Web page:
Here’s why you can’t trust the Internet

Faith Acuri, Contributing Writer

“We believe these people are thieves. The big city machines are corrupt. This was a stolen election. Best pollster in Britain wrote this morning that this was clearly a stolen election, that it’s impossible to imagine that Joe Biden outran Obama in some of these states.”

“Great. Most corrupt election in history, by far. We won!!!” former President Donald Trump tweeted.

Sound familiar?

Those are just some of the many tweets that former President Donald Trump posted about the 2020 election. Throughout his career, Trump became notorious for his outlandish posts on social media. Posts ranged from sexist and slanderous remarks about females to discrediting medical professionals.

There has been a boom of fake news cluttering the internet and it’s hard to distinguish between fact and fiction. These bits of false information are exploited by businesses, scammers pretending to raise money for a cause and government officials who want to promote their propaganda.

The problem is not only that these people use the internet to harm or manipulate others, but that it’s effortless. Many problems are intensified by companies, governments and outside factors the average internet user cannot control.

Fake news is so widespread because readers find it more interesting than regular news. It reaches more people, penetrates further into the social network, and spreads faster.

Soroush Vosoughi, a data scientist at MIT who has studied fake news since 2013 and led this study, said that “It seems to be pretty clear that false information outperforms true information… This is not just because of bots; it might have something to do with human nature.”

The study has already prompted alarm from social scientists.

“We must redesign our information ecosystem in the 21st Century,” wrote a group of 16 political scientists and legal scholars in an essay also published in Science.

The only method to remedy this epidemic is for companies to take responsibility for the content that is posted for public consumption. Simple, right? Not necessarily.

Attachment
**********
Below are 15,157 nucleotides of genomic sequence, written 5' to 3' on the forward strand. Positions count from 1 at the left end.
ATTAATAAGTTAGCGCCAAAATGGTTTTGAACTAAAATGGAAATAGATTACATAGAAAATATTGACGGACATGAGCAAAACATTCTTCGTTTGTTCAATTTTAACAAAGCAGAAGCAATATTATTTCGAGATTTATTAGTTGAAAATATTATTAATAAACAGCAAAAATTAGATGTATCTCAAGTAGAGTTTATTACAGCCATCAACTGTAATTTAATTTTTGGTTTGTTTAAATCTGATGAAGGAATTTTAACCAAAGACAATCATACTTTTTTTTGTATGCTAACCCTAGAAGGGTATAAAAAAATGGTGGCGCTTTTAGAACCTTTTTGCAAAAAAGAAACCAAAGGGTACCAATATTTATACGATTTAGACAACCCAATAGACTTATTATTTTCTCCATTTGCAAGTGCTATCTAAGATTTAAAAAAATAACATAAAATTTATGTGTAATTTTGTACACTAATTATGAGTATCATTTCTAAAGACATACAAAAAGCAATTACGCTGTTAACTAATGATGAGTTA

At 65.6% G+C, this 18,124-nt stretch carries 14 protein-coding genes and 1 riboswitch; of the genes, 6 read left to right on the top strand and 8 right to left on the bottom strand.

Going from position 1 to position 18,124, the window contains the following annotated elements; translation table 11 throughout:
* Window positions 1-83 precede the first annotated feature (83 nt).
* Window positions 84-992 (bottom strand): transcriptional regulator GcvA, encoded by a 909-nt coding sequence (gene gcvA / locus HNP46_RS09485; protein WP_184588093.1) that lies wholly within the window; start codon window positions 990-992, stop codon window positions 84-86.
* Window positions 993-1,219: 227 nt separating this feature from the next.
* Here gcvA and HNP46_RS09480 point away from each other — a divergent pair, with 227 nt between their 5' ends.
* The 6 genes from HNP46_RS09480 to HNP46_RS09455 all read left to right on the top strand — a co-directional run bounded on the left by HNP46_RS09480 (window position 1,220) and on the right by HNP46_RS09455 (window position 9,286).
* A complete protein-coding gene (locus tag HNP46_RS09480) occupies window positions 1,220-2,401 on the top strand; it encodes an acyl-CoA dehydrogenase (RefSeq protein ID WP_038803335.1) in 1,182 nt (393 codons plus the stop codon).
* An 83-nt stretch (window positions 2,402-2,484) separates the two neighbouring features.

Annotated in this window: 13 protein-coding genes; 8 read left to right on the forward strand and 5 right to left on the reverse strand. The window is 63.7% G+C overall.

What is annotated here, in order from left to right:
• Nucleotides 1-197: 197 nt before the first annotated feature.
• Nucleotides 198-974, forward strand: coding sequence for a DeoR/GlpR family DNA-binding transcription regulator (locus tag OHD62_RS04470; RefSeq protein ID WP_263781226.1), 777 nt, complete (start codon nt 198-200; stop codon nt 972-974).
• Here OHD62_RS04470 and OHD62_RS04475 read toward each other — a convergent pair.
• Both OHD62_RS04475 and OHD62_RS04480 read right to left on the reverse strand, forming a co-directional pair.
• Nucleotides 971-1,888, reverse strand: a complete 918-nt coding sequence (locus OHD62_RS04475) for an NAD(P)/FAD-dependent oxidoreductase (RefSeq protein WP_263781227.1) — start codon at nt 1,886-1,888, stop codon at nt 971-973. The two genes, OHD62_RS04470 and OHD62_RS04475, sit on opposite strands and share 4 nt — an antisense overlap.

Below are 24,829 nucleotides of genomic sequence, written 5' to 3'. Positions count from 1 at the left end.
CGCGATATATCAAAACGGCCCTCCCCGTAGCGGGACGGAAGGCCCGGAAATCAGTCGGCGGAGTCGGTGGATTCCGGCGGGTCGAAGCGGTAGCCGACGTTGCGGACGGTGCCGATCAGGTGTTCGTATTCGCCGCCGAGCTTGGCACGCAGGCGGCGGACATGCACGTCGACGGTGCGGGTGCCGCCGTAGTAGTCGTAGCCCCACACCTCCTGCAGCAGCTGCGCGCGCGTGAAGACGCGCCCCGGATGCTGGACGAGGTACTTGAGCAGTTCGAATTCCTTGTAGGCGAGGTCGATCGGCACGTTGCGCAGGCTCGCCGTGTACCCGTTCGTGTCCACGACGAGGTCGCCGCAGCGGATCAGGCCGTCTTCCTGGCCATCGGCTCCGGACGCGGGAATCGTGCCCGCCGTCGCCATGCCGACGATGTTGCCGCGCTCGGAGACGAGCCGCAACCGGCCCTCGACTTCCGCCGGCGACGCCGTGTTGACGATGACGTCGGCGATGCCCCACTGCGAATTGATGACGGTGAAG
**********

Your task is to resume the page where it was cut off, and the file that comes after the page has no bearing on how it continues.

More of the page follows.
Many companies claim to take precautionary actions to filter good content from bad, but their efforts fall short. One reason for this is the bots that patrol the website and evaluate information. Social media bots automatically generate messages, advocate ideas, act as a follower on user accounts and fake accounts to get followers themselves. The same study found that among 3 million Twitter users were investigated by two different bot-detection algorithms, and it was discovered that the automated bots were in fact spreading false information and retweeting it at the same rate as accurate information.

Liem Namiot, a senior majoring in English at the university, expressed a different perspective. He believes that “companies should take responsibility for their content and their bot accounts, but there are just too many of them.”

“Companies should take responsibility for their content and their bot accounts, but there are just too many of them.”

There is light at the end of the tunnel. Many websites allow users to decipher truth from lies spun on the internet, such as FactCheck.org. This website monitors the factual accuracy of what is said by U.S. politicians in TV ads, debates, speeches and other forms of media.

While these sites aren’t the only way readers know their information is accurate, they are part of the steps that can be taken to protect against misinformation. The best thing to do is look at when the article was written, who it was written by, what the evidence is and where did it come from.

Question what you read, what you click on and who you give your personal information to. If you’re not going to, who will?